I don’t know for sure about caterpillar anatomy, but that sure sounds like a lot of core work to me. And at least in all my yoga classes, we are ALWAYS working on strengthening our core. So isn’t the inch worm a perfect symbol for doing yoga?
However, the more I thought about it, the more I thought the inch worm was the perfect metaphor for how I got through the pandemic. I purposefully narrowed my world view to what the health experts said was safe. Out in the world, people were pushing for opening the bars or the bowling alleys or the beaches or whatever. I didn’t really pay attention to that. For the most part, I stayed home and taught classes or took my own classes via Zoom. I cooked and I wrote and I worked on my classes and I read and I watched art or entertainment on Zoom or other technologies. I pretty much stayed home all the time except for going to the grocery store(s) once a week(ish), going to my Spiritual Center but only when I had a role in the service (we restricted access to only the handful of people necessary to put on our online services), got take out from a restaurant maybe once a month or so, and occasionally had an outdoor lunch or other social event with friends. I cut my own hair and healed my own illnesses (which, fortunately, were mild). Besides my Spiritual Center, my main social outlet was the Cary Downtown Farmers Market. Not only did it provide me with the best, freshest, and most trustworthy food (at least at the beginning of the pandemic, when people were so afraid of germs clinging to food, farmers market food is pretty much just from the farmer to you with no middle men), but it was held every Saturday year round, outdoors, and drew many of my friends as well as our dedicated Farmers Market community. I would shop for 15-20 minutes and then spend another hour or so outside, wearing masks, standing at least six feet away from everyone, but catching up in person and sharing our victories, our concerns, and our thoughts and feelings as we navigated these difficult pandemic times.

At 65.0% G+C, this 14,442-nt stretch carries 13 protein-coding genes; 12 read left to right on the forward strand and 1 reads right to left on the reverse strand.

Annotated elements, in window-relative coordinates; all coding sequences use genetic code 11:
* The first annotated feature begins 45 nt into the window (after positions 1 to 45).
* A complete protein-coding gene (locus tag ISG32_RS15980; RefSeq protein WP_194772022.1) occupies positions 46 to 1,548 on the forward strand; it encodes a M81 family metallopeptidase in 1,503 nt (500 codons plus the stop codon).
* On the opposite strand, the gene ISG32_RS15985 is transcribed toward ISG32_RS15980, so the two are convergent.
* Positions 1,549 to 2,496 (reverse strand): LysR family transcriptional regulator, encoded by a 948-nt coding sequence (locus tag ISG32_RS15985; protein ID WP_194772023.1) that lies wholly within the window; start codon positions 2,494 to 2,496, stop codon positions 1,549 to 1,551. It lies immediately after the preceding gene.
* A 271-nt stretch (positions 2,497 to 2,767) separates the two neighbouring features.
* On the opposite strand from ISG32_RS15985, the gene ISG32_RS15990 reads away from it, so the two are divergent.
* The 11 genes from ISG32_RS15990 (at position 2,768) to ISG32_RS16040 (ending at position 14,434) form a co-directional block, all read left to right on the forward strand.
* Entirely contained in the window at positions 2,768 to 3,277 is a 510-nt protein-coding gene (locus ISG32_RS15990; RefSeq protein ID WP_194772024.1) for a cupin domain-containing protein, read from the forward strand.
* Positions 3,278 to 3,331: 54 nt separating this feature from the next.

For me, since my family and I had the luxury, resources, and technology to all stay at home, it wasn’t a bad time. As a homeschooler, I was used to being with my son all the time (although we spent a LOT more time outside of the home when we were homeschooling). I loved getting a bonus year of being with him full-time now that he is a college student and spends most of the year living somewhere else. I had plenty of things to keep me busy and accomplished some goals that had been on my “to-do” list for FAR too long.
So I realized that the inch worm represented my pandemic mindset. My operating mode was to stretch out as far as my limited life would allow me, then retract to allow my backside to catch up to my frontside, then repeat. It’s what I did to keep myself and my family and my community and my world safe, and it worked. Our family and our friends and most of my immediate community made it through these times without getting sick or suffering too many negative consequences. Like the inch worm, I kept my nose to the grindstone. I did what I had to do to move forward, even if it seems strange compared to the way I might think things “ought to be.”
I realized that of course I hadn’t thought of doing yoga outside before because my viewpoint was so narrowly focused on living within COVID constraintsC. I realized the gift of the inch worm was for me to see that I’ve now expanded beyond that limited thinking. I’m now imagining new possibilities. That, I feel, is a signal of my healing from this experience that has affected us all so much, probably beyond what we know consciously. Knowing that is really something to be grateful for.
I also acknowledge that being an inch worm is only one phase of its life. Eventually, the inch worm turns into a creature that can fly.
And so can I (and you, too)!
Note: This actually happened yesterday, Thursday, June 17, but my afternoon and evening were so packed that I didn’t complete writing the entire article. However, I continued to write it in the present because those were the thoughts and feelings I had at the time, not things I realized afterwards. Time is just a concept, right?
2 thoughts on “What I Am Particularly Grateful for This Morning (or Lessons of the Inch Worm)”
A great journey through gratitude, and the lessons of the inch worm. I was reminded of the inch worm song of my youth, and found this lovely video with the late great Danny Kaye and the Muppets. https://youtu.be/Wtk-ZmYlxPA Counting my blessing today, too! That cooler weather made an hour of gardening chores actually very pleasant.
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Man, that brings back memories! Thanks for your comment and link.